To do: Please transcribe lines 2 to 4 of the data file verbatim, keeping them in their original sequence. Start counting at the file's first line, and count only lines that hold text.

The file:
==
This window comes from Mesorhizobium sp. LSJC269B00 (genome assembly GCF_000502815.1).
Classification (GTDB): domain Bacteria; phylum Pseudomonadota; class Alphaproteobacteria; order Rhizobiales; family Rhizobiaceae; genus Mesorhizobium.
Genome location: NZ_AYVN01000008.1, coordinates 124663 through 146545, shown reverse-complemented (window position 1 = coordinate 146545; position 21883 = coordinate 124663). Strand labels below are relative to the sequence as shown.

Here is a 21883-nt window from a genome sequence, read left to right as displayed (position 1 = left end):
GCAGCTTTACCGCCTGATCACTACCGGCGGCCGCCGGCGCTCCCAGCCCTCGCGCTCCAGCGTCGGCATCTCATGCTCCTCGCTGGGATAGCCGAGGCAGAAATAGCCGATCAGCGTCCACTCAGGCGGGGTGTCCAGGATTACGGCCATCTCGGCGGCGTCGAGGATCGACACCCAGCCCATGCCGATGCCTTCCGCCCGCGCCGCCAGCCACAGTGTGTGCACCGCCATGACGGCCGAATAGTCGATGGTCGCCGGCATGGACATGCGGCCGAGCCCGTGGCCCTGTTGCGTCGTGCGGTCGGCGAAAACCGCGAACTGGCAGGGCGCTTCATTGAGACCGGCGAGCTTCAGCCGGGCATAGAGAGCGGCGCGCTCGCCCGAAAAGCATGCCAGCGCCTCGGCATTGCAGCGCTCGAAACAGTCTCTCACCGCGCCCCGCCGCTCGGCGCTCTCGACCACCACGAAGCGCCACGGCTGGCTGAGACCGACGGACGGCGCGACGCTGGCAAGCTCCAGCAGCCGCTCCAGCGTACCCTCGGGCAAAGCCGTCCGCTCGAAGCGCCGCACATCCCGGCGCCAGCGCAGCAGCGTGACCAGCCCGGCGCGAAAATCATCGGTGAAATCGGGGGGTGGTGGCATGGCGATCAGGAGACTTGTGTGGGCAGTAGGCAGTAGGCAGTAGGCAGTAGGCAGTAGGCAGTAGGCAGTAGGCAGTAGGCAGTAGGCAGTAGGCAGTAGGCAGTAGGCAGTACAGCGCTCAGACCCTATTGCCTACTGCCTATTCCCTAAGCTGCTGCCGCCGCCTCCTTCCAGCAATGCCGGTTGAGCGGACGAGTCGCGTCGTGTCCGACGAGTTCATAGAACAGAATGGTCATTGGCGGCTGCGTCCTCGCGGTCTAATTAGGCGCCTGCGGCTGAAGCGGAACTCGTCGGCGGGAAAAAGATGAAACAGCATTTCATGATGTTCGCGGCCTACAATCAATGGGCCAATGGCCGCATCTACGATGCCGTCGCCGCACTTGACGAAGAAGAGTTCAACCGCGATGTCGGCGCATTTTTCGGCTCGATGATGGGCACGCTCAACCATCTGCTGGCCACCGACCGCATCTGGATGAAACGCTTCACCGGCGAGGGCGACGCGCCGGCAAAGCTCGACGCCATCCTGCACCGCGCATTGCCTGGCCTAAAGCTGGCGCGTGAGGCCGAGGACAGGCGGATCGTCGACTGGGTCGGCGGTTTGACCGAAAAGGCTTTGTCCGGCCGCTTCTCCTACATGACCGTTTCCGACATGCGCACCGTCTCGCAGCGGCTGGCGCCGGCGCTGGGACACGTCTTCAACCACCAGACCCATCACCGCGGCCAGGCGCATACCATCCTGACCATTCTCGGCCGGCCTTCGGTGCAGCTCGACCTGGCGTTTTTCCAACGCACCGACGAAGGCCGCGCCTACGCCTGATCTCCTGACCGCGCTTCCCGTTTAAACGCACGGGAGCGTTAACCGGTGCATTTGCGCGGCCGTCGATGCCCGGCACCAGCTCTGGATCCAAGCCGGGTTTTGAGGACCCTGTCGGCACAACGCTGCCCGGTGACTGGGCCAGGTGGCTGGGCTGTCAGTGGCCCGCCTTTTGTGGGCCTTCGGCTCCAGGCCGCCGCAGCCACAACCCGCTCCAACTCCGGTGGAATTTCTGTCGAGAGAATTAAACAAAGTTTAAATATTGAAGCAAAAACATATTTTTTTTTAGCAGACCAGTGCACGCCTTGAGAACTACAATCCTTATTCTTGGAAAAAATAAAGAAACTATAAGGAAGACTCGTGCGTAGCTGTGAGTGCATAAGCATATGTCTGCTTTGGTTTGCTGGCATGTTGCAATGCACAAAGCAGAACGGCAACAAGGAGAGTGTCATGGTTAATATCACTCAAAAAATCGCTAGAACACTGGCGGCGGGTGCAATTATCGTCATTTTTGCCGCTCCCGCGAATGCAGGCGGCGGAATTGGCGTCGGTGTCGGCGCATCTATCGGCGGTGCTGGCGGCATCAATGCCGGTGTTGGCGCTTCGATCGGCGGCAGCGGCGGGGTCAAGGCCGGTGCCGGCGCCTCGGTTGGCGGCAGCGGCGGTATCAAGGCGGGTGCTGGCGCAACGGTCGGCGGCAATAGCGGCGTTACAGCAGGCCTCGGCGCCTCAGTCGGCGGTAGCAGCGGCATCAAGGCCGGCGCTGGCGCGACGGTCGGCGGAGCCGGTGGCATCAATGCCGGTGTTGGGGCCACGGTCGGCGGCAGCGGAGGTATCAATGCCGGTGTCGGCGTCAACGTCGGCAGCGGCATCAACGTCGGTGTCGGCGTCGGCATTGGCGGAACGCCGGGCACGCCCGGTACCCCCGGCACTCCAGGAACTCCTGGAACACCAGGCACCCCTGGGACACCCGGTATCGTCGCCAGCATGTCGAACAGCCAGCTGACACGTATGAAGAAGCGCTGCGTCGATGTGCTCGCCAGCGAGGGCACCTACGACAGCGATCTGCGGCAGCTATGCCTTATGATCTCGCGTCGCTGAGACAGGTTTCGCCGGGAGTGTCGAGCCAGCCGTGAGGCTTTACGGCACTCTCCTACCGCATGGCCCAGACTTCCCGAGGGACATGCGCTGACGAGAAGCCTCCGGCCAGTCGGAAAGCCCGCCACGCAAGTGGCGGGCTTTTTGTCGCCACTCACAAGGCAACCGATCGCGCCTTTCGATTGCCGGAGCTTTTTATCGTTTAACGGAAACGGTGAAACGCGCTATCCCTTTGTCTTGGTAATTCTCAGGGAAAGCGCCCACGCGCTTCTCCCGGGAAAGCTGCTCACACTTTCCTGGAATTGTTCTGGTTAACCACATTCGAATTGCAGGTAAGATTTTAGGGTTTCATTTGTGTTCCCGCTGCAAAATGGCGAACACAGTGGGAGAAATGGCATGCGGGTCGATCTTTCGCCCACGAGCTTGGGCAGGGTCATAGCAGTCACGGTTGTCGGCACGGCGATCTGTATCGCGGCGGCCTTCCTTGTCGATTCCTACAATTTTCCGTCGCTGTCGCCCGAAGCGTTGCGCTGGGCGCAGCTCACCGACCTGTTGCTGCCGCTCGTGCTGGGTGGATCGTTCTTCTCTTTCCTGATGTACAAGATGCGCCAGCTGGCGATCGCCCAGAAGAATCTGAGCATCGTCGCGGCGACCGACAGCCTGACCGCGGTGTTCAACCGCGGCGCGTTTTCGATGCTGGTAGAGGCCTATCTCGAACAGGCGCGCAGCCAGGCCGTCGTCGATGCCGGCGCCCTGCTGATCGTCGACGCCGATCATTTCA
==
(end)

Classification (GTDB): domain Bacteria; phylum Pseudomonadota; class Alphaproteobacteria; order Rhizobiales; family Rhizobiaceae; genus Mesorhizobium.
Genome location: NZ_AYVN01000008.1, coordinates 124663 through 146545, shown reverse-complemented (window position 1 = coordinate 146545; position 21883 = coordinate 124663). Strand labels below are relative to the sequence as shown.

Here is a 21883-nt window from a genome sequence, read left to right as displayed (position 1 = left end):